As the number of people experiencing homelessness increases, we speak to social impact business BEAM to hear about their crowdfunding, tech solution to this national crisis.


The latest figures from Shelter tell us that 320,000 people are recorded as homeless in the UK. And that they say is an under-estimate. This number is increasing by roughly 1,000 people per month and is an increase of 4% on previous years’ figures.

It’s always at this time of year when homelessness becomes more visible. As temperatures drop, we might begin to imagine how life would be without the comfort of our living rooms and radiators.

But, many of those experiencing homelessness in the UK go unseen and unheard. The ‘hidden homeless’ accounts for a large number of people who go under the radar of official statistics, yet they have no place to call home. Often living in temporary accommodation - sofa-surfing, sleeping in cars, sheds or public transport - and often with families to support.

I remember growing up and not being able to understand why some people could live in houses and others couldn’t. I still don’t get it.


The harsh truth is that unexpected events in people’s lives lead to unexpected consequences; the loss of a loved one, the cycle of addiction, a severance of employment, or perhaps it’s the natural evolution of a society where rent increases are outstripping income.

Whatever the cause, homelessness is something that seems like it shouldn’t have a place in the modern world. Certainly not in the world's fifth largest economy. With all of our achievements, all our apps, hybrid cars and Amazon Echos, why is it that we still haven’t cracked this one?

The silver lining is that there are people out there working on it. People, who like most of us, have walked past a frail character, huddled in a damp corner and wanted to do more than fumble in our pockets for a some loose coins. People who want real change.

I was lucky enough to chat with one of these people a few weeks ago. Alex Stephany is the Founder and CEO of BEAM - a tech-for-good, social impact business on a mission to help people leave homelessness through training, support and stable employment.

In the last year Alex and his small team have developed a crowdfunding platform which connects potential supporters to homeless people (members) who are raising funds for training, qualifications and equipment to help them move into work. Alongside the tech, BEAM supports each individual with a case-worker (member manager) who maps out a tailored plan for each member. First they figure out what career path to head down and then they map out what they need to do to get there as well as how much it will cost to get there.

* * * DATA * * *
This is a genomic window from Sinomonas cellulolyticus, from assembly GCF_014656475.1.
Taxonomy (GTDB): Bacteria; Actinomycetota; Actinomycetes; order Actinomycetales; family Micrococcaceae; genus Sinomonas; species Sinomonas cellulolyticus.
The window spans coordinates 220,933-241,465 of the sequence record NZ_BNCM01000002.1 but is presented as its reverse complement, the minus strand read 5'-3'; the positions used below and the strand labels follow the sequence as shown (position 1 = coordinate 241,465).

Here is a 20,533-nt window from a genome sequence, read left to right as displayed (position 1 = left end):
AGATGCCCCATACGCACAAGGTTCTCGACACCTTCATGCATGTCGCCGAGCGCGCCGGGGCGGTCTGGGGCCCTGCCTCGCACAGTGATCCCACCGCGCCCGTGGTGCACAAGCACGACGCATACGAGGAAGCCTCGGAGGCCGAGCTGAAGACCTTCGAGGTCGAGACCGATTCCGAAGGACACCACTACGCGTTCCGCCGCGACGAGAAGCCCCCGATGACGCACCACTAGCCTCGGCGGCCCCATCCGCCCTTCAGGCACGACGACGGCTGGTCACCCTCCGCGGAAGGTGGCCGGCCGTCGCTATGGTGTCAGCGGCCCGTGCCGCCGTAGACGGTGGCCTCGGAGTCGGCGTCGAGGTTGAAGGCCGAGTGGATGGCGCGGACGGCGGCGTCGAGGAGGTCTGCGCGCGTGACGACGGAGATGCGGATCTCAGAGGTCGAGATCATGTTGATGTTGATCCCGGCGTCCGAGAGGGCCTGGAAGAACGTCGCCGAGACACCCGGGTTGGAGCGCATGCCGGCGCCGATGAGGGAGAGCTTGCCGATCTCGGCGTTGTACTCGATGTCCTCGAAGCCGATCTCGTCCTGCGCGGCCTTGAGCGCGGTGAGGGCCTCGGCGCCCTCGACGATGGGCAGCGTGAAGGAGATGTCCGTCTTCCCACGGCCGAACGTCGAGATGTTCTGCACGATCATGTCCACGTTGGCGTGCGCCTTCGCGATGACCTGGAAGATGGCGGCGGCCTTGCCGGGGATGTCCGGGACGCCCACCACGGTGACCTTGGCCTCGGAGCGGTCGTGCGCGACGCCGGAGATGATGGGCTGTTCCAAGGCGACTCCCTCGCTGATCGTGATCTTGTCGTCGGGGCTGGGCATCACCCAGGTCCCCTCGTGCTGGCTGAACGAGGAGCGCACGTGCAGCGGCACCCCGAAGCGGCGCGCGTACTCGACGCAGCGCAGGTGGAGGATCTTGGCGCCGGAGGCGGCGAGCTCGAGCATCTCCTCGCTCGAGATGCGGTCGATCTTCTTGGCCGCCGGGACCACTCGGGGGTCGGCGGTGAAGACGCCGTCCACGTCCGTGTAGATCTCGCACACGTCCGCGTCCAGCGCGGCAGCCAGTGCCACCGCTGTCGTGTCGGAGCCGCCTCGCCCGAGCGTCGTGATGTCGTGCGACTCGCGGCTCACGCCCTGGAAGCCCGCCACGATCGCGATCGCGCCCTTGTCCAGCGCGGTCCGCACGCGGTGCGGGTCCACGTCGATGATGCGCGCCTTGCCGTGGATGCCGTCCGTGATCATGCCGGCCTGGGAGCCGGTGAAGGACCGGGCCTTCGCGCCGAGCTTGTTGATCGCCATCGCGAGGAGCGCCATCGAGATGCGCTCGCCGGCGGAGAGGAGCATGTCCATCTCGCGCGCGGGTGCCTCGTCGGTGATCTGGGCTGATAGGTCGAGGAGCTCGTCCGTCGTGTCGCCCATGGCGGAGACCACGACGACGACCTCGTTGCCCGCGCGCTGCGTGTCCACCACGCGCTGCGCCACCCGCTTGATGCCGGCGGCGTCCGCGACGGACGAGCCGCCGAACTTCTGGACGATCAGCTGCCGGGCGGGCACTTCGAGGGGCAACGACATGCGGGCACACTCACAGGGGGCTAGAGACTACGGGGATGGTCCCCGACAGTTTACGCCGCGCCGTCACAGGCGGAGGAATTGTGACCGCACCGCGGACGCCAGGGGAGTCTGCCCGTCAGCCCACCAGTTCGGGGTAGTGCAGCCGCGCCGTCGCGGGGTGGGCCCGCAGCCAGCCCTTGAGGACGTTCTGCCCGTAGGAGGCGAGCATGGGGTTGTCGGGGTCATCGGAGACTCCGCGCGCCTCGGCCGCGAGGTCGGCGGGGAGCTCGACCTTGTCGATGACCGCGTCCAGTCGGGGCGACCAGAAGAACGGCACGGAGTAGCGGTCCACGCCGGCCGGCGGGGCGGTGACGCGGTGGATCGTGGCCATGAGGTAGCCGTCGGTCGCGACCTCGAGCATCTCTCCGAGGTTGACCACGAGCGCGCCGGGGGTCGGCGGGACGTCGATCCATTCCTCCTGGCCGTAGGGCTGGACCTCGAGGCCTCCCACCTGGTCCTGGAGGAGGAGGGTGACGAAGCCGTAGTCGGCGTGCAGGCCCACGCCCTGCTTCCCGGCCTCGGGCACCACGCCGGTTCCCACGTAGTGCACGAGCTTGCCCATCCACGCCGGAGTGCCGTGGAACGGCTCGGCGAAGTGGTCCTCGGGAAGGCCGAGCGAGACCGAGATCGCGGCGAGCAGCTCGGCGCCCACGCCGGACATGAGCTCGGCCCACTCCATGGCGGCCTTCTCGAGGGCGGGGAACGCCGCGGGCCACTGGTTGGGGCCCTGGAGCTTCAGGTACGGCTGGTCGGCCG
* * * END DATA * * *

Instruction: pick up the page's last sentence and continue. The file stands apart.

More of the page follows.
Each member then creates an individual crowdfunding page with the ultimate goal of funding their journey into employment.

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When I asked Alex why he decided to start this new and potentially revolutionary venture, his response was simply, “I was tired of walking past the same people and feeling like I wasn’t doing anything to help”.

What’s great about the platform is it enables supporters to connect directly with the people they are backing. Once you make a donation you can send a message directly to the member wishing them well. The member can also choose to update donors with his/her progress via short messages.

In its first year, BEAM raised almost £180,000 through more than 2,000 different supporters and funded 45 people into work with 5 others in training (at the time of writing). They’ve also been recognised as the Winners of the best use of technology in homelessness, 2018 and the Overall Winner at the London Homeless Awards, 2018.


For me what’s so appealing is the simplicity. Like most good tech innovations, I find myself asking why this wasn’t around before (and kicking myself for not coming up with the idea).

As you might expect, stable employment can play a huge role in a person’s ability to lift themselves out of homelessness. Recent data shows that the vast majority of people experiencing some form of homelessness the vast majority of people experiencing some form of homelessness want to work. However, homeless people often face an array of barriers when it comes to holding down or even obtaining a job including the stressful experience of homelessness itself, mental health issues, substance abuse, re-entry into society after incarceration or hospitalisation amongst many others.

Of course the tragic irony is that many of these challenges become easier to overcome if a person has a reliable income in a stable, fulfilling job. This, says Alex, is why BEAM has focused its efforts on high quality training and support which helps people into the career paths of their choice, because “ is really the ultimate route to independence, and freedom, and it’s so important that everyone is given those opportunities to do work that they can thrive in.”

You can see our full interview with Alex from BEAM by following the link below.

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